Sources: Federal Trade Commission (FTC); CP staff
Through its revised “Green Guides,” FTC aims to help marketers ensure that claims about their products’ environmental attributes are truthful and nondeceptive. Revisions reflect hundreds of industry and consumer comments on previously proposed revisions, plus new sections on carbon offset references, “green” certifications and seals, and renewable materials claims.
Specific to carbon offsets, FTC officials note that marketers a) should have competent and reliable scientific evidence to support claims and use appropriate accounting methods to ensure they measure emission reductions properly and one time only; and, b) should not advertise an offset if the law already requires the activity that is the basis of such credit.
The agency recommends that marketers qualify specific environmental benefit claims instead of making broad, unqualified “green” or “eco-friendly” claims. Qualifications should be clear, prominent, and specific. If a qualified general claim conveys that a product has an overall environmental benefit because of a specific attribute, marketers should analyze the trade-offs resulting from the attribute to prove the claim.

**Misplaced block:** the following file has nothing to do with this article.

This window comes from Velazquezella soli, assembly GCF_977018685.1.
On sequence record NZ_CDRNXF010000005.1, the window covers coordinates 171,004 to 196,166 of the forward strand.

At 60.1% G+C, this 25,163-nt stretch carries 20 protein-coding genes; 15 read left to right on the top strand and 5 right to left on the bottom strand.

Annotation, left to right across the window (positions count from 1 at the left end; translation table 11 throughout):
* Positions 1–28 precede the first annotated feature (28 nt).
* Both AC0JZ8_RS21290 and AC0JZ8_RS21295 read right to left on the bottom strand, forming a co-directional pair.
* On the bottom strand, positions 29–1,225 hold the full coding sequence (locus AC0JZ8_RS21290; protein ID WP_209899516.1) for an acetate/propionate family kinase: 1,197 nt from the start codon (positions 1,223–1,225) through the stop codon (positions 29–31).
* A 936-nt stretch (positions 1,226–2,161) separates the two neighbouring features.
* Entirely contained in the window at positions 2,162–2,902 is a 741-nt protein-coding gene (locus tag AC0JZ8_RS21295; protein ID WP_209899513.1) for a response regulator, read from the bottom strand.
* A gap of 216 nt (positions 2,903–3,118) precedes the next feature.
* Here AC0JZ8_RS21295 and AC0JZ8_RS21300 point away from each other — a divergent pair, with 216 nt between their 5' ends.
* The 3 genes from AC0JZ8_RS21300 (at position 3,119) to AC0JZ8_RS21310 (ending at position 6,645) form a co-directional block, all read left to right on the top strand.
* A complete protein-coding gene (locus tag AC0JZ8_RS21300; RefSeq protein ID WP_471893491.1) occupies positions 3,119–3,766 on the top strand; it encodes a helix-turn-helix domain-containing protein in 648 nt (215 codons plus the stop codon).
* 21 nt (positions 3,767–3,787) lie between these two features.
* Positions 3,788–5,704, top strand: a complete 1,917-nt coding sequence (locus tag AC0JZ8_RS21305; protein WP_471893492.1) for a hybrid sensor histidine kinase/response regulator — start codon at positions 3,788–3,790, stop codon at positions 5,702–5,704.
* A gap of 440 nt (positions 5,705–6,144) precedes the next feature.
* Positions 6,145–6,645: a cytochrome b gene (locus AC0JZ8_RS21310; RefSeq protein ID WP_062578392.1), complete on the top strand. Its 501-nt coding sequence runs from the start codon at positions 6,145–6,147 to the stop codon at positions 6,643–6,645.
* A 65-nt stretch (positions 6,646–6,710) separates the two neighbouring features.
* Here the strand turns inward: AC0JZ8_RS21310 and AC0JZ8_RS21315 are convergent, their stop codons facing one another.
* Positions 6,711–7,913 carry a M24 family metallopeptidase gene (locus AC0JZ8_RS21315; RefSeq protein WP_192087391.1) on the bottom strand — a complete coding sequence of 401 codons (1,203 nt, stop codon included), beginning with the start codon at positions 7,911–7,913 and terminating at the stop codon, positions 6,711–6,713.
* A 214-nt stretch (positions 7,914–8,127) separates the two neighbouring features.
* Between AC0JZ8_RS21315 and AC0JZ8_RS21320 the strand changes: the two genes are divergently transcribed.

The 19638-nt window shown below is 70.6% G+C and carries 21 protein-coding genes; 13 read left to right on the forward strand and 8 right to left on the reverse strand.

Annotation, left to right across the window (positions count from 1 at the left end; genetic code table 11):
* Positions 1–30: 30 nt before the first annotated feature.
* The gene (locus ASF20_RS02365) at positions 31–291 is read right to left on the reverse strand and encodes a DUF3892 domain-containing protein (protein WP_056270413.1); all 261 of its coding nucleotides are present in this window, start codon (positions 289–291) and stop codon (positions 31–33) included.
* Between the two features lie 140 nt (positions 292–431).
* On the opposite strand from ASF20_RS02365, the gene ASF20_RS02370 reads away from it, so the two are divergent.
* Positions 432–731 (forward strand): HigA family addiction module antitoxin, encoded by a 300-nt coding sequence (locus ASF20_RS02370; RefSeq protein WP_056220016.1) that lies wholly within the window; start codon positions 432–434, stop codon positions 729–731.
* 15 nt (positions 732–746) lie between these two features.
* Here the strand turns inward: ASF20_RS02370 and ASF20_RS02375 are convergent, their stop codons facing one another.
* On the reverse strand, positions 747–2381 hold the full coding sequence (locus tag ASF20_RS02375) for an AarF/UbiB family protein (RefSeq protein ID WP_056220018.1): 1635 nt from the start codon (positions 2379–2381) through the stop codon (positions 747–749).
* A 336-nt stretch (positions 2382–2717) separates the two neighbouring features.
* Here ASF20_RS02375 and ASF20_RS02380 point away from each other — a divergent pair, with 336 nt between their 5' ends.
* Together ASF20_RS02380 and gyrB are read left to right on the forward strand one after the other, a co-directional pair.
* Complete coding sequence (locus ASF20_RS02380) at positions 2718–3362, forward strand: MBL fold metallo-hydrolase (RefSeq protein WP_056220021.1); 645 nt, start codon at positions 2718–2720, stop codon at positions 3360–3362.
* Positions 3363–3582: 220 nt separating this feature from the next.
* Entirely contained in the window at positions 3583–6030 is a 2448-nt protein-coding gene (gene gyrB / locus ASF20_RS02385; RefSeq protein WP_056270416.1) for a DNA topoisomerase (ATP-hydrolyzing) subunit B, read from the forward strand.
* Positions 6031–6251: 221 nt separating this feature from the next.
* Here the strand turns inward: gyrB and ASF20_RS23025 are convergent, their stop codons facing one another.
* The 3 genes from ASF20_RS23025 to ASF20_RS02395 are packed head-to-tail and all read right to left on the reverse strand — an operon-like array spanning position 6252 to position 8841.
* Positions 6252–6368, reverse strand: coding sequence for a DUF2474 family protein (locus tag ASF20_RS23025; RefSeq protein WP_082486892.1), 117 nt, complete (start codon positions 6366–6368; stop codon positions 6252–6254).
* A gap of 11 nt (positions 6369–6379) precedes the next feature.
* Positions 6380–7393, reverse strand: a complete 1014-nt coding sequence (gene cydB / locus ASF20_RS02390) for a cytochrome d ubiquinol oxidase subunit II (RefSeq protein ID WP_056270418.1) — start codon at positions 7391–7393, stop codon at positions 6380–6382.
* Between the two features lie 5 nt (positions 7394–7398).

Green Guides directs marketers to disclose any material connections to organizations providing product certifications or seal of approvals, and avoid claims that don’t convey the basis for certification. Claiming “Green, made with recycled content” may be deceptive if the environmental costs of using recycled content outweigh the environmental benefits of using it.
The FTC first issued its Green Guides in 1992, revising them in 1996, 1998 and 2010. They provide general principles that apply to all environmental marketing claims; perspective on how consumers are likely to interpret particular claims; and, suggestions on how marketers can qualify their claims to avoid deceiving consumers. The October 2012 Green Guides version can be downloaded by clicking here.